Maybe all these rich socialists (like Stephen King and even Obama) are crying out for higher taxes because they feel guilty about how little they actually give to charity. A new study done by the Chronicle of Philanthropy gives pretty much unmistakable evidence that Democrats are selfish. The eight states with the highest rate of charitable giving (after all expenses were paid… including taxes) all supported John McCain in 2008. And, you guessed it, the bottom seven states for charitable giving all supported Obama. This should come as no surprise to anyone paying attention.
If you believe it’s the government’s job to take care of people, why would you give to charity…? So for all of their rhetoric about loving poor people and wanting to do good for the little guy, Democrats don’t actually care about other people enough to give their own money to help them. “Are there no workhouses? Are there no prisons? Are there no social service offices?”
But surely this research is inaccurate. Maybe a lot of Democrats are poor—they don’t have money to give to others because they need their money for their own families. Well, the researchers thought of that possibility. They took their numbers from IRS data for taxpayers who made $50,000/year and above. None of the people in this study were poor.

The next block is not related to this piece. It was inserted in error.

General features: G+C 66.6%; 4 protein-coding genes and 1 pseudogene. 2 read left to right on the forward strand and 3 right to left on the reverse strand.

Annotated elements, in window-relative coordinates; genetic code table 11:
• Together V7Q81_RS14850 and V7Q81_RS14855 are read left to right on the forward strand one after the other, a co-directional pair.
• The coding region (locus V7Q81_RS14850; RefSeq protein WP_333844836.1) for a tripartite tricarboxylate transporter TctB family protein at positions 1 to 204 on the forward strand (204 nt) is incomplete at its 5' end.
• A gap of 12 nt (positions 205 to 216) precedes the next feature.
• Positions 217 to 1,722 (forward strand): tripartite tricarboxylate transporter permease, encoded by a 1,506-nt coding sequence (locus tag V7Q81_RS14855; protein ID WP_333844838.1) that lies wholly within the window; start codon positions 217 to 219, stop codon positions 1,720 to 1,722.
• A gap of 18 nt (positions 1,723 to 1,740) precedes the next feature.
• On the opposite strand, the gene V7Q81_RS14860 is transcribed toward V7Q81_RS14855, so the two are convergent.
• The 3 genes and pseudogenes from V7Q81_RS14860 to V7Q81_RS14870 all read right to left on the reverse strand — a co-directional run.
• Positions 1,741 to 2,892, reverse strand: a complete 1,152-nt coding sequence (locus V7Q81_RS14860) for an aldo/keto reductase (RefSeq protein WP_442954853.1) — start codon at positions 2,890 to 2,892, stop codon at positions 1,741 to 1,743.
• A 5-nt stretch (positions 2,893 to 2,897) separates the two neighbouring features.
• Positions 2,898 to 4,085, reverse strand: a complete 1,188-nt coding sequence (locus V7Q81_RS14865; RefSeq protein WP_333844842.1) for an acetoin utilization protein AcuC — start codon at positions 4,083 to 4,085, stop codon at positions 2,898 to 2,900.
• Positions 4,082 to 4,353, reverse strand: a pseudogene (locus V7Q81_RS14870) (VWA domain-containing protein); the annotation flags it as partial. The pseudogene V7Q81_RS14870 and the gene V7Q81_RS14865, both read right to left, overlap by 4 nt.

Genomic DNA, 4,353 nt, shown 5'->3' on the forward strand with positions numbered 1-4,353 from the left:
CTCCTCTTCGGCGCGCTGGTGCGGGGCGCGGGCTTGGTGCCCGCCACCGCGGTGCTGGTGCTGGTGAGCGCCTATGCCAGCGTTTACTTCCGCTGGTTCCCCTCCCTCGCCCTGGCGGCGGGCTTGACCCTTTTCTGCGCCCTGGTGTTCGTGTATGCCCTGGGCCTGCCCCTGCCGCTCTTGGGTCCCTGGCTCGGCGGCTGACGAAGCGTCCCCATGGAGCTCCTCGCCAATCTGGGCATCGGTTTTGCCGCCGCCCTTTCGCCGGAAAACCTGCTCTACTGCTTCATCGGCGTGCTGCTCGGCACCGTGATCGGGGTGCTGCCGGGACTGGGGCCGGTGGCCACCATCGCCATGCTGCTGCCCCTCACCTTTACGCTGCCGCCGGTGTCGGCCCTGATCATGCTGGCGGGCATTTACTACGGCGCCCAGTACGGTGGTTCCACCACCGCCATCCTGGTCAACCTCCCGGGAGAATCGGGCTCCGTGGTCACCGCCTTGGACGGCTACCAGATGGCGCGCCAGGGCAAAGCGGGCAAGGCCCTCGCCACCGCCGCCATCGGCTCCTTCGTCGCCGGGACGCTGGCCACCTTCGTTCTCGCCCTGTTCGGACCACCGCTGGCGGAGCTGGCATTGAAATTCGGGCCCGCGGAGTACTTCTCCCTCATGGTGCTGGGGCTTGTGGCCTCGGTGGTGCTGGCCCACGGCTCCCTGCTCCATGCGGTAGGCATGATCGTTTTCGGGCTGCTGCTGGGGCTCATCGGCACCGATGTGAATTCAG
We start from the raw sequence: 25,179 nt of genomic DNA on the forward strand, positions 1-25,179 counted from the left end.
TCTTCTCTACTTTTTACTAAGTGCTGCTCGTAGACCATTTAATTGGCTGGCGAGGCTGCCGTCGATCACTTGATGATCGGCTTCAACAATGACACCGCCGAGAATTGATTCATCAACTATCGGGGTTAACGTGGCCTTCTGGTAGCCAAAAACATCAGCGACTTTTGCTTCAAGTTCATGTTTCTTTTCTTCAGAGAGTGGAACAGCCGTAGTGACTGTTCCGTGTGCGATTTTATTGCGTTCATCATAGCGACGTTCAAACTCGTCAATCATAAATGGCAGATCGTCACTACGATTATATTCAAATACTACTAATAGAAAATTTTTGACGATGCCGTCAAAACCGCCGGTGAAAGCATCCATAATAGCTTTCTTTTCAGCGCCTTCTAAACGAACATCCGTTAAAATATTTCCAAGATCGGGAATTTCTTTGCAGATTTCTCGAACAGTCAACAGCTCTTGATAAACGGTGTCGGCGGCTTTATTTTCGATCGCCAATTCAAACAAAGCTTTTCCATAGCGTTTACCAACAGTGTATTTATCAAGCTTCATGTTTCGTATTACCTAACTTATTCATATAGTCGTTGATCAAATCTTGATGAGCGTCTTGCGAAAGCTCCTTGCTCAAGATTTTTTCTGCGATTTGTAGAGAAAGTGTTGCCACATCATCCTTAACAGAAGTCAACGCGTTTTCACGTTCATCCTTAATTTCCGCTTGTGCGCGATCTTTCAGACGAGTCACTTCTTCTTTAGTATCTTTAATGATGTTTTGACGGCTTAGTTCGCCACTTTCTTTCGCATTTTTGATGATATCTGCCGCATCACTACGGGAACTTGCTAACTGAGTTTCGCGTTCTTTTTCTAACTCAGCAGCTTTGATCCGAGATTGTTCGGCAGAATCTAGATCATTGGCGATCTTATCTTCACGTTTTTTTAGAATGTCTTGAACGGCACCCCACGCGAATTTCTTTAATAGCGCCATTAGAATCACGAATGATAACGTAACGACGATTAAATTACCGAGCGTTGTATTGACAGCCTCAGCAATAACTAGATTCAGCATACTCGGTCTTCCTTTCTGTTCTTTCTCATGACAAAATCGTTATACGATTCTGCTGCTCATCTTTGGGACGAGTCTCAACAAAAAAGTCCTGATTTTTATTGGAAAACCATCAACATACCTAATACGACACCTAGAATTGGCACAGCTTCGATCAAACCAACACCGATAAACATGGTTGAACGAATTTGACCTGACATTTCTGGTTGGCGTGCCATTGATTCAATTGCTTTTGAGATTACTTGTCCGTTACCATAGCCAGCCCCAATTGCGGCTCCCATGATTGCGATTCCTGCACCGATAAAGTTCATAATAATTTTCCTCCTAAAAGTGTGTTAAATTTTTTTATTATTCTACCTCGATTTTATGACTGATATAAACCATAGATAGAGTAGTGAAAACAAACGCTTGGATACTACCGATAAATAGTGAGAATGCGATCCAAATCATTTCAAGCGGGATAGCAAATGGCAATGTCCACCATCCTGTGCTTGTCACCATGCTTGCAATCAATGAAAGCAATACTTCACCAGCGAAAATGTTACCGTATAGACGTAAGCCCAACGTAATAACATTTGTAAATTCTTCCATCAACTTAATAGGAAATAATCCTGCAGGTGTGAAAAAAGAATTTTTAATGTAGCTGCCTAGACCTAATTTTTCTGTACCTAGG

One of the major explanations given for the data was the fact that more people in red states are church-going. Which means they tend to pay tithes and believe it their duty to be charitable. And no doubt this is true. Atheists and agnostics may hate this fact… they like to talk about how people can have morals without God, but, when it comes down to it, non-religious people just don’t have as much incentive to help other people. So apparently they don’t.
I read an article a while back about an atheist who was suing Henderson County (Texas) for a public nativity scene he thought was offensive or something. He had to back down though because of health problems. When local Christians found out, they decided to raise money for his medical expenses because he didn’t have health insurance. I just can’t see an atheist organization doing the same if one of their opponents cut a protest short for health reasons. An atheist commenting on the events made some interesting points:
Atheists who were there for Greene [the atheist protestor] in his time of need were nowhere to be found.
I don’t know if a fundraiser would’ve been appropriate in this situation, but this is a serious issue that we don’t talk about (or act upon) very often: How should we respond when people in our community (online, local, whatever) need help? Are we going to be there for them emotionally? Do we take them into our homes if they need a place to go? Do we offer them financial support if they can’t pay their medical bills?
You can criticize . . . Christians for their faulty reasoning, but it doesn’t take away from the fact that they have answers to all of those questions: Yes. Yes. And Yes.
In their mind, that’s what it means to be a Christian.
Unless we find a way to replicate that sense of community without the need for supernatural nonsense, churches aren’t going to dwindle in number anytime soon.
And there you have it.
Christians and people who hold to traditional morality are are just being consistent with their beliefs when they are charitable. And non-Christians and leftists are just being consistent with their beliefs when they decide to play Scrooge McDuck. Doesn’t mean there aren’t both kinds on both sides. The question is: who is being more consistent, and, consequently, which perspective is of more actual benefit to the world?